6 lectures, 4 days, 3 countries, 1 collaborative consultation, weekending with my grandson and his parents: my schedule for last ten days. I spoke with colleagues and students in Berlin at Humboldt University and the European College of the Liberal Arts, in Poland, as the Wroclaw Visiting Professor, and worked with my friend and colleague, Daniel Dayan, in Paris about a book we are planning on writing together. As a children’s classic I gave to my grandson summarizes: Busy Day, Busy People.
In Germany, the primary focus of discussion was my newest book, Reinventing Political Culture. In Wroclaw, the focus was on my previous book, The Politics of Small Things. I was there for the book launch of its Polish translation and to discuss with a group of students and colleagues the key theoretical chapter in it, “Theorizing the Kitchen Table and Beyond.” I spoke about the chapter in light of the uprisings, occupations, flash mobs and demonstrations in the past couple of years. In Paris, I talked with Daniel about our prospective new book, which would be a development of the themes I raised in my Wroclaw lecture.
Our major thesis will be: the politics of small things + the media = political transformation. One possible transformation is the reinvention of political culture: changing the way people relate power and culture, challenging the bases of power, moving culture from inheritance to creativity, rewriting the story people tell themselves about themselves.
Daniel and I want to explain how the interactions between people, face to face, but especially virtual, mediated interactions, yield the possibility of large-scale social, political and cultural change. We will link his work as a student of semiotics and media, with mine as a student of micro-politics and political culture.
In Wroclaw I shared an outline of a part our project, in a very preliminary form. I reviewed my idea about the power of the politics of small things, the power of people meeting with shared principles, speaking and acting in each other’s presence, working in concert. This is how I account for the “on the ground” democratic supports of the great changes in 1989, of the anti war movement and the Dean campaign in the United States in 2004, and the Obama campaign in 2008. And it is how Dayan and I will analyze the changes of the past couple of years. In order to do so, we will have to consider systematically the role of new and old media.
We reject the idea that the Arab Spring, Occupy Wall Street and the like can be explained simply by referring to the new media. We will question the notion that the new media automatically create fundamental challenges to the order of things. But we do understand their centrality. They facilitate and amplify the power of social interaction. The process of amplification is of special interest.
The social media expand the reach of the politics of small things. The resistance to people meeting is greatly reduced. The possibility of coordinating common action is greatly facilitated. Thus, the story of Mohamed Bouazizi’s self-immolation in Tunisia and the work of Wael Ghonim in Egypt spread among people who were critically predisposed, and became visible to broader and broader circles. The way actions become visible is a special concern of Dayan’s.
My lecture in Wroclaw, in a sense, took off where my chapter on theorizing the kitchen table ended. I discussed the new evidence of the importance of the politics of small things, but I also started to address two of the key questions that my recent books left unanswered. When do small things matter? And why?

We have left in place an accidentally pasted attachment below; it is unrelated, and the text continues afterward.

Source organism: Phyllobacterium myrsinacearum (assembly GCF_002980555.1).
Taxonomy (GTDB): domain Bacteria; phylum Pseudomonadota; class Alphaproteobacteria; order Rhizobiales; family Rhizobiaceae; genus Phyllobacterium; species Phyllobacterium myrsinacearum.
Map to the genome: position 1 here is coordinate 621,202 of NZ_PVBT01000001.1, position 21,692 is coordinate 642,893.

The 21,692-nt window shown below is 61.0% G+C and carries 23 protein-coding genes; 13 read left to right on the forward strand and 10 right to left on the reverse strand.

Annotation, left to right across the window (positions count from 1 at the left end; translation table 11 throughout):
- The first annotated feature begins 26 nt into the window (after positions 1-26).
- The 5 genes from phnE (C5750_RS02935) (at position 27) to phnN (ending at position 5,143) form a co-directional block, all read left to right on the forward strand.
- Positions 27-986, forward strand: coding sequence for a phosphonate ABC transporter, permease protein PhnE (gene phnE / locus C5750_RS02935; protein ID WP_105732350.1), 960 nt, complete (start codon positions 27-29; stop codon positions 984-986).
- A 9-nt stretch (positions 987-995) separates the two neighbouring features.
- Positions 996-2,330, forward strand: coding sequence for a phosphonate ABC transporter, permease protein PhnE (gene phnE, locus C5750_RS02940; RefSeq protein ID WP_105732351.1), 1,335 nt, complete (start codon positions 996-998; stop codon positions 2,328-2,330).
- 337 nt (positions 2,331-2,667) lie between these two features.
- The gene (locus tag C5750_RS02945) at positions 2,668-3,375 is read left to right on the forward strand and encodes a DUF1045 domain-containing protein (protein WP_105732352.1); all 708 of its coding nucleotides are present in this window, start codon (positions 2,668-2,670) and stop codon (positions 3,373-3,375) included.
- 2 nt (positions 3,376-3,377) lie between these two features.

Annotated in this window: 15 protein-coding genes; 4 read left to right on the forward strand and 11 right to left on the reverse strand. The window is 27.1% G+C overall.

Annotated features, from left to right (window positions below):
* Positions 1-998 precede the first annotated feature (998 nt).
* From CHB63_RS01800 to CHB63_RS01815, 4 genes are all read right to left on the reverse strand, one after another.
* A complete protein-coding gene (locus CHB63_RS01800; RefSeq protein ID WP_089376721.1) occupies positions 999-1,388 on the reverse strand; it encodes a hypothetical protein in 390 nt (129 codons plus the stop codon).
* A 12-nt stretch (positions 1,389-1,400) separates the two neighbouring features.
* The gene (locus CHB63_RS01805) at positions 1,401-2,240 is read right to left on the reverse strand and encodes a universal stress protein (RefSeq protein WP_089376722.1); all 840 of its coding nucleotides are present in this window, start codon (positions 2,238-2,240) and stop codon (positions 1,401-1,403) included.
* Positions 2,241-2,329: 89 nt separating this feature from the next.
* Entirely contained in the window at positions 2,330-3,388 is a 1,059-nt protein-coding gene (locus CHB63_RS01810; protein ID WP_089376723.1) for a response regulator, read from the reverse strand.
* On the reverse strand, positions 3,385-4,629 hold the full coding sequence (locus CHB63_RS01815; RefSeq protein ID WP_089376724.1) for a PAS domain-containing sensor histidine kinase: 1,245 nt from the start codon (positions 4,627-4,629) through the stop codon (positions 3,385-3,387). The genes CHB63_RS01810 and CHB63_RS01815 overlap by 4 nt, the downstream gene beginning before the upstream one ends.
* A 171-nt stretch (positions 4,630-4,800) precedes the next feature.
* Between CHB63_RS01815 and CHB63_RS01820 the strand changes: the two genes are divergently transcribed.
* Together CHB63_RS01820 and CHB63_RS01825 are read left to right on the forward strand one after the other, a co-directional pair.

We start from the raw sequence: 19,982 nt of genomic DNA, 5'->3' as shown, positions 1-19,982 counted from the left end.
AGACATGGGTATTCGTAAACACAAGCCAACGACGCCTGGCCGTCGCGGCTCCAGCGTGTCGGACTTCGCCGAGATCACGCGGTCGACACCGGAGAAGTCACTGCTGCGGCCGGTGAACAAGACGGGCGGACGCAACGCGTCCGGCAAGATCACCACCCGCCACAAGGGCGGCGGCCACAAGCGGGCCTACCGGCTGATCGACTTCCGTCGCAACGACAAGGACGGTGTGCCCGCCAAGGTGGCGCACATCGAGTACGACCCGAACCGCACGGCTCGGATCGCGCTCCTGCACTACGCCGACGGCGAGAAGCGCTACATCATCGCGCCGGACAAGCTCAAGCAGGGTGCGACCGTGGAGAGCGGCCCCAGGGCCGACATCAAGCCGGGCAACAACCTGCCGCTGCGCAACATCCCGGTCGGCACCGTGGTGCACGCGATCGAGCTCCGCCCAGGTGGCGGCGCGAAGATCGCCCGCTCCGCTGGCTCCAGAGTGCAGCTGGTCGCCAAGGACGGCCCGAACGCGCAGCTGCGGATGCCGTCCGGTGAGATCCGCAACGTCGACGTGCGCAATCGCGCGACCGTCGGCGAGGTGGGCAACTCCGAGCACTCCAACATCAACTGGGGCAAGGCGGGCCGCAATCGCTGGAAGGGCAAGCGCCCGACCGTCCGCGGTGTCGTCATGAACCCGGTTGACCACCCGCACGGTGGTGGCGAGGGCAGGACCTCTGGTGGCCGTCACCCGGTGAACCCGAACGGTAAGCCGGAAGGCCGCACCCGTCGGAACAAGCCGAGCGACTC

I pointed in two directions: to the foundations of public action and to links between publics. Sometimes actions in a particular place, at a particular time, resonate beyond those who are immediately involved. An extraordinary case in point is Occupy Wall Street, or as I have put it here, the ground zero social movement, a few steps away from the former site of the World Trade Center, and steps away as well from a center of global capitalism. This needs further study. I suspect all social movements that reach a broader public have such a basis, whether it is given or simulated.
I also know that publics can be linked through new media and old. There is meaning to the chant of the sixties “the whole world is watching.” Getting people to watch beyond those who are immediately involved is required. Dayan names this the challenge of monstration. If not the whole world, at least broader public attention is necessary for social movements to succeed. There were ways that this was conventionally done through television, radio and print media. It still is so, we think, strengthened and supplemented by new media. Dayan and I will work on this together. A new puzzle is why the new developments supplemented by the new media, often lack clearly articulated goals and leadership. Sometimes this seems to be a matter of principle, but often not. We think it is also related to how the new media work.
I started talking about these matters with students and colleagues in Wroclaw. My next appointments to go public with this, ironically, will again be in Wroclaw. I am scheduled to speak at the Wroclaw Global Forum, an international meeting of political and business leaders, and academics, this year’s topic “Reinventing the West: Prosperity, Security and Democracy at Risk?” I will be there to reflect on movements that present alternatives to the prevailing political economies. Later, in the summer, I will teach in The New School’s Democracy Diversity Institute a course on what I am calling The New “New Social Movements.” Strange, I hadn’t been in Wroclaw for twenty years, now I am becoming a regular visitor.
I am now thinking about what I have just done and what I am planning on my plane flying over the Atlantic. I will post it on my arrival. Busy day busy person (and quite tired).